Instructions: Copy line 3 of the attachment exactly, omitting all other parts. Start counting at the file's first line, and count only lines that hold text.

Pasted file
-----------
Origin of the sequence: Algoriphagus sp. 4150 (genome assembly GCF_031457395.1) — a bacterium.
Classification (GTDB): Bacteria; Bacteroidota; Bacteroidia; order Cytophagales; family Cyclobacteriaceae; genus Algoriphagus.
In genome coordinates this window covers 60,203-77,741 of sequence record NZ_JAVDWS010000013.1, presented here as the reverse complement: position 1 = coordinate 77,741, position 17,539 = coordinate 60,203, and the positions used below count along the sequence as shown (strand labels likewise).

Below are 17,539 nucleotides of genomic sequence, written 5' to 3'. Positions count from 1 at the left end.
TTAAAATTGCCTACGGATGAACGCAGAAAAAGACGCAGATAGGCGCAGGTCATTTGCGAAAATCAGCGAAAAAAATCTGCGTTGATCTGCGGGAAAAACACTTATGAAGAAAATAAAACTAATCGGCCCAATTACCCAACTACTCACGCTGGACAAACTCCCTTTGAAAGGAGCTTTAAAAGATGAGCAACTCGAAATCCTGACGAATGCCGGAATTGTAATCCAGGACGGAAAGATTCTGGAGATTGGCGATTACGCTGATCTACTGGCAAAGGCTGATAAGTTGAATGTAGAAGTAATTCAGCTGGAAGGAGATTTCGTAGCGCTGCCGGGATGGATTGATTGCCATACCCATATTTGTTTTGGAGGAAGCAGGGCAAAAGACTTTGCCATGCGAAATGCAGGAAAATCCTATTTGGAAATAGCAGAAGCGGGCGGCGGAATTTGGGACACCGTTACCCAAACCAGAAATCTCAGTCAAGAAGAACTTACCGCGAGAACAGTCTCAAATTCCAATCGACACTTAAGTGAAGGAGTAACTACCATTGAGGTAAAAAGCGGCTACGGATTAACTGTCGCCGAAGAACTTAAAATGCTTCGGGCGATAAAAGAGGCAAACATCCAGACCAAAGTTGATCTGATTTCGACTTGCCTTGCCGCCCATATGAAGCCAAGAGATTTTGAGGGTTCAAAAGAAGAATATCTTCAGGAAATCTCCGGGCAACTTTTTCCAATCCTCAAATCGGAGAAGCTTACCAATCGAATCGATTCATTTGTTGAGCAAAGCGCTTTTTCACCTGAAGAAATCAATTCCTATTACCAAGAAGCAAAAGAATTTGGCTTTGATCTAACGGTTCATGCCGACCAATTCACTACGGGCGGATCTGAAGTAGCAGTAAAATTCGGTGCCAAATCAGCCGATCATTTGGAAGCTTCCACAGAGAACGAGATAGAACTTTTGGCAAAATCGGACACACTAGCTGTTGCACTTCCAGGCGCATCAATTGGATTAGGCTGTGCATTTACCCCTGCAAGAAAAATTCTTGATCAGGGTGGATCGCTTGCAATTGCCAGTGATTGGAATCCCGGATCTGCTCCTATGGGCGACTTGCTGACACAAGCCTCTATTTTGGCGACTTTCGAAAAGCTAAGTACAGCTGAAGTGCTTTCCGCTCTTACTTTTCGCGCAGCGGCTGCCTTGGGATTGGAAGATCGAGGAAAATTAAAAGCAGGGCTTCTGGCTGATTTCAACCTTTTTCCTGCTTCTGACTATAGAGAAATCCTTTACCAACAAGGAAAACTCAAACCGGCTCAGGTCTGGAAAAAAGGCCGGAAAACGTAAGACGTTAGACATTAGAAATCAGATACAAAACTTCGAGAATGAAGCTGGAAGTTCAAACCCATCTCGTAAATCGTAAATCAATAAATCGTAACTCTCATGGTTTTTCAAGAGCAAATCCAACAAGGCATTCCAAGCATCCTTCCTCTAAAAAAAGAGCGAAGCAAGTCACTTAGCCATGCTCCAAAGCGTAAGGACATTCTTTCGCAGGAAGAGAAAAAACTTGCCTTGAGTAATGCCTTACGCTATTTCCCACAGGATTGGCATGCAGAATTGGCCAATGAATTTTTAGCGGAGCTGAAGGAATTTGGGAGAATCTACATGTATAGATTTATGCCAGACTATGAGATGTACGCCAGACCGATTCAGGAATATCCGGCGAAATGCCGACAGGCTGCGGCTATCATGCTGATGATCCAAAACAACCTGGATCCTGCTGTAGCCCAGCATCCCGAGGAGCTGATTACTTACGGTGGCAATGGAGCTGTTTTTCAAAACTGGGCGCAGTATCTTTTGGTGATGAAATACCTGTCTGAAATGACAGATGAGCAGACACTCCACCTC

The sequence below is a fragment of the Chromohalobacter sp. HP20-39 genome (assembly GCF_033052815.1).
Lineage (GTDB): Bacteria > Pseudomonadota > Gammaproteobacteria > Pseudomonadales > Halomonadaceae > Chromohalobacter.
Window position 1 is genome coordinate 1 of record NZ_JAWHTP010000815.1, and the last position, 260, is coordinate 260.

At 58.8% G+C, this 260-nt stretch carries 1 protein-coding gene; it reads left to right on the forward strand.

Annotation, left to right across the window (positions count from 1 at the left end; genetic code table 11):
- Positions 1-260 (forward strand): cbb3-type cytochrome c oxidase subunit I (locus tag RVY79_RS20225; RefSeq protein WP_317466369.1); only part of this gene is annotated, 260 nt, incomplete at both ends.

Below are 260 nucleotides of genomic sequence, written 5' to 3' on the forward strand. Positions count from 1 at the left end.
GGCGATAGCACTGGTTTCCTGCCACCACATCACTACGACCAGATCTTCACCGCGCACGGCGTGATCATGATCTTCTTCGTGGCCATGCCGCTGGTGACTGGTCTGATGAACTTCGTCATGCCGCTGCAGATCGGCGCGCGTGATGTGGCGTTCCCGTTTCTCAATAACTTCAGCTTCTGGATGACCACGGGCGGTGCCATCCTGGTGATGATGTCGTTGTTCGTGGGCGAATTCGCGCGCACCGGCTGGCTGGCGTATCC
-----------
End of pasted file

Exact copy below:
In genome coordinates this window covers 60,203-77,741 of sequence record NZ_JAVDWS010000013.1, presented here as the reverse complement: position 1 = coordinate 77,741, position 17,539 = coordinate 60,203, and the positions used below count along the sequence as shown (strand labels likewise).